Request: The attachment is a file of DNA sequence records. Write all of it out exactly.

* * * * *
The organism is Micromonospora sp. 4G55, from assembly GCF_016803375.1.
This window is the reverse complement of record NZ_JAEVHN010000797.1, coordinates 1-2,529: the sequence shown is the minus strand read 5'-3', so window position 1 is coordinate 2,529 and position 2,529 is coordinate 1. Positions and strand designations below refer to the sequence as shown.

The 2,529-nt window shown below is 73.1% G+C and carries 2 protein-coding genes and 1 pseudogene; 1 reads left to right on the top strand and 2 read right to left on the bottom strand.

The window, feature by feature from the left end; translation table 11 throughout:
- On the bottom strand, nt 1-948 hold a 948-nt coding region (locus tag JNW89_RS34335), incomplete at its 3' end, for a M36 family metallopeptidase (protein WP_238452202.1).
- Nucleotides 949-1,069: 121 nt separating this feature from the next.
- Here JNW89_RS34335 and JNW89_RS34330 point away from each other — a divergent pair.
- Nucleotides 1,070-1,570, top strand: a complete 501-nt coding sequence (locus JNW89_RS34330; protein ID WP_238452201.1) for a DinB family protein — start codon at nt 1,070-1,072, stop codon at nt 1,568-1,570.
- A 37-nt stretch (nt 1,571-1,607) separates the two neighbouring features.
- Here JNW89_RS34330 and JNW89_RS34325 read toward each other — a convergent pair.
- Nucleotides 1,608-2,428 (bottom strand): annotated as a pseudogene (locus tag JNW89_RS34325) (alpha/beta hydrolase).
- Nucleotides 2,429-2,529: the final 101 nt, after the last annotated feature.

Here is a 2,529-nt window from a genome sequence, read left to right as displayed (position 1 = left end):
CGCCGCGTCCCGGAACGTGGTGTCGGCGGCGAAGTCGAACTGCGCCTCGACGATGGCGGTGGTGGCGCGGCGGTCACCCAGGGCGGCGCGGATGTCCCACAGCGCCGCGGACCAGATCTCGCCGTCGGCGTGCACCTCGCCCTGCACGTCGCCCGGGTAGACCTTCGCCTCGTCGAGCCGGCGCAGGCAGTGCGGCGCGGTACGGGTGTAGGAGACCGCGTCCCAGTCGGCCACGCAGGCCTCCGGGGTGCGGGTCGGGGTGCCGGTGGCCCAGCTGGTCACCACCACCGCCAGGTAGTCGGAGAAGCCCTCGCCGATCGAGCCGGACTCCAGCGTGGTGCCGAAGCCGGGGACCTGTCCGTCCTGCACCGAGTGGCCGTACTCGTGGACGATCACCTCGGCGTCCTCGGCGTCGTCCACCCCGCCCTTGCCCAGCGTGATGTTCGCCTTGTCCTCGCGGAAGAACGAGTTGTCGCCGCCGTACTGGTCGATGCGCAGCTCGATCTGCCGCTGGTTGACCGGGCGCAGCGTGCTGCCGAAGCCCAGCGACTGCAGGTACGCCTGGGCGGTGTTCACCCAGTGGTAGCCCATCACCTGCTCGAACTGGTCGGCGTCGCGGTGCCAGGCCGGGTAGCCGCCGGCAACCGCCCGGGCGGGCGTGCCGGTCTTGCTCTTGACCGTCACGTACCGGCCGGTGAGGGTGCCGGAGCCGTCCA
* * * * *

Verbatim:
The organism is Micromonospora sp. 4G55, from assembly GCF_016803375.1.
This window is the reverse complement of record NZ_JAEVHN010000797.1, coordinates 1-2,529: the sequence shown is the minus strand read 5'-3', so window position 1 is coordinate 2,529 and position 2,529 is coordinate 1. Positions and strand designations below refer to the sequence as shown.

The 2,529-nt window shown below is 73.1% G+C and carries 2 protein-coding genes and 1 pseudogene; 1 reads left to right on the top strand and 2 read right to left on the bottom strand.

The window, feature by feature from the left end; translation table 11 throughout:
- On the bottom strand, nt 1-948 hold a 948-nt coding region (locus tag JNW89_RS34335), incomplete at its 3' end, for a M36 family metallopeptidase (protein WP_238452202.1).
- Nucleotides 949-1,069: 121 nt separating this feature from the next.
- Here JNW89_RS34335 and JNW89_RS34330 point away from each other — a divergent pair.
- Nucleotides 1,070-1,570, top strand: a complete 501-nt coding sequence (locus JNW89_RS34330; protein ID WP_238452201.1) for a DinB family protein — start codon at nt 1,070-1,072, stop codon at nt 1,568-1,570.
- A 37-nt stretch (nt 1,571-1,607) separates the two neighbouring features.
- Here JNW89_RS34330 and JNW89_RS34325 read toward each other — a convergent pair.
- Nucleotides 1,608-2,428 (bottom strand): annotated as a pseudogene (locus tag JNW89_RS34325) (alpha/beta hydrolase).
- Nucleotides 2,429-2,529: the final 101 nt, after the last annotated feature.

Here is a 2,529-nt window from a genome sequence, read left to right as displayed (position 1 = left end):
CGCCGCGTCCCGGAACGTGGTGTCGGCGGCGAAGTCGAACTGCGCCTCGACGATGGCGGTGGTGGCGCGGCGGTCACCCAGGGCGGCGCGGATGTCCCACAGCGCCGCGGACCAGATCTCGCCGTCGGCGTGCACCTCGCCCTGCACGTCGCCCGGGTAGACCTTCGCCTCGTCGAGCCGGCGCAGGCAGTGCGGCGCGGTACGGGTGTAGGAGACCGCGTCCCAGTCGGCCACGCAGGCCTCCGGGGTGCGGGTCGGGGTGCCGGTGGCCCAGCTGGTCACCACCACCGCCAGGTAGTCGGAGAAGCCCTCGCCGATCGAGCCGGACTCCAGCGTGGTGCCGAAGCCGGGGACCTGTCCGTCCTGCACCGAGTGGCCGTACTCGTGGACGATCACCTCGGCGTCCTCGGCGTCGTCCACCCCGCCCTTGCCCAGCGTGATGTTCGCCTTGTCCTCGCGGAAGAACGAGTTGTCGCCGCCGTACTGGTCGATGCGCAGCTCGATCTGCCGCTGGTTGACCGGGCGCAGCGTGCTGCCGAAGCCCAGCGACTGCAGGTACGCCTGGGCGGTGTTCACCCAGTGGTAGCCCATCACCTGCTCGAACTGGTCGGCGTCGCGGTGCCAGGCCGGGTAGCCGCCGGCAACCGCCCGGGCGGGCGTGCCGGTCTTGCTCTTGACCGTCACGTACCGGCCGGTGAGGGTGCCGGAGCCGTCCA